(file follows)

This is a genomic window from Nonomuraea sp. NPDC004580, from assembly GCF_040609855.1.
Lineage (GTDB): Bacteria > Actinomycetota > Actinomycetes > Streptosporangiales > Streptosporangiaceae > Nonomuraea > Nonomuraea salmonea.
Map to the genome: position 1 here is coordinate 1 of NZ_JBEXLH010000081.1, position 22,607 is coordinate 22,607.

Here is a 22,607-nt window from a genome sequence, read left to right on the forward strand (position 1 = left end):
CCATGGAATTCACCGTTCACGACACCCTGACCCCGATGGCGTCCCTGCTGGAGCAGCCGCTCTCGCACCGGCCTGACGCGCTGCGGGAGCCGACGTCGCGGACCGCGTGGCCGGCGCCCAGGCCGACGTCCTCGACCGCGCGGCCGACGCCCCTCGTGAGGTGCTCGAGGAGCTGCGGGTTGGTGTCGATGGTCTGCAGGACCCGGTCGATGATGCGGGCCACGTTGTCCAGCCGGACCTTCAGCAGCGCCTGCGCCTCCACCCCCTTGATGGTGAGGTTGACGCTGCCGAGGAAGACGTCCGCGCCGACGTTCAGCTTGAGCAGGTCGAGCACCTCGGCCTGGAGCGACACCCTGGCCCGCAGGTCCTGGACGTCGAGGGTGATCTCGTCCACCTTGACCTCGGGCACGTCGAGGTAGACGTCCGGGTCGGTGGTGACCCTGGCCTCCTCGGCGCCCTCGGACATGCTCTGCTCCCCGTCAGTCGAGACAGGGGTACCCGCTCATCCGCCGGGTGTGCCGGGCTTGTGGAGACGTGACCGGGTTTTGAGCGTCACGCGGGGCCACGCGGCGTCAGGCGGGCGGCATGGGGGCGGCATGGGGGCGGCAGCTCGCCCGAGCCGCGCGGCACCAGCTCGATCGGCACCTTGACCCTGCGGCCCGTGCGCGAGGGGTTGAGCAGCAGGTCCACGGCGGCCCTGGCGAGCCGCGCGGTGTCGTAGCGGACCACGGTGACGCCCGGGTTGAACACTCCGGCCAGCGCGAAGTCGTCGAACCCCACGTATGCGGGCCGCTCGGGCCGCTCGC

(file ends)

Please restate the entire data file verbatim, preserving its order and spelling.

This is a genomic window from Nonomuraea sp. NPDC004580, from assembly GCF_040609855.1.
Lineage (GTDB): Bacteria > Actinomycetota > Actinomycetes > Streptosporangiales > Streptosporangiaceae > Nonomuraea > Nonomuraea salmonea.
Map to the genome: position 1 here is coordinate 1 of NZ_JBEXLH010000081.1, position 22,607 is coordinate 22,607.

Here is a 22,607-nt window from a genome sequence, read left to right on the forward strand (position 1 = left end):
CCATGGAATTCACCGTTCACGACACCCTGACCCCGATGGCGTCCCTGCTGGAGCAGCCGCTCTCGCACCGGCCTGACGCGCTGCGGGAGCCGACGTCGCGGACCGCGTGGCCGGCGCCCAGGCCGACGTCCTCGACCGCGCGGCCGACGCCCCTCGTGAGGTGCTCGAGGAGCTGCGGGTTGGTGTCGATGGTCTGCAGGACCCGGTCGATGATGCGGGCCACGTTGTCCAGCCGGACCTTCAGCAGCGCCTGCGCCTCCACCCCCTTGATGGTGAGGTTGACGCTGCCGAGGAAGACGTCCGCGCCGACGTTCAGCTTGAGCAGGTCGAGCACCTCGGCCTGGAGCGACACCCTGGCCCGCAGGTCCTGGACGTCGAGGGTGATCTCGTCCACCTTGACCTCGGGCACGTCGAGGTAGACGTCCGGGTCGGTGGTGACCCTGGCCTCCTCGGCGCCCTCGGACATGCTCTGCTCCCCGTCAGTCGAGACAGGGGTACCCGCTCATCCGCCGGGTGTGCCGGGCTTGTGGAGACGTGACCGGGTTTTGAGCGTCACGCGGGGCCACGCGGCGTCAGGCGGGCGGCATGGGGGCGGCATGGGGGCGGCAGCTCGCCCGAGCCGCGCGGCACCAGCTCGATCGGCACCTTGACCCTGCGGCCCGTGCGCGAGGGGTTGAGCAGCAGGTCCACGGCGGCCCTGGCGAGCCGCGCGGTGTCGTAGCGGACCACGGTGACGCCCGGGTTGAACACTCCGGCCAGCGCGAAGTCGTCGAACCCCACGTATGCGGGCCGCTCGGGCCGCTCGC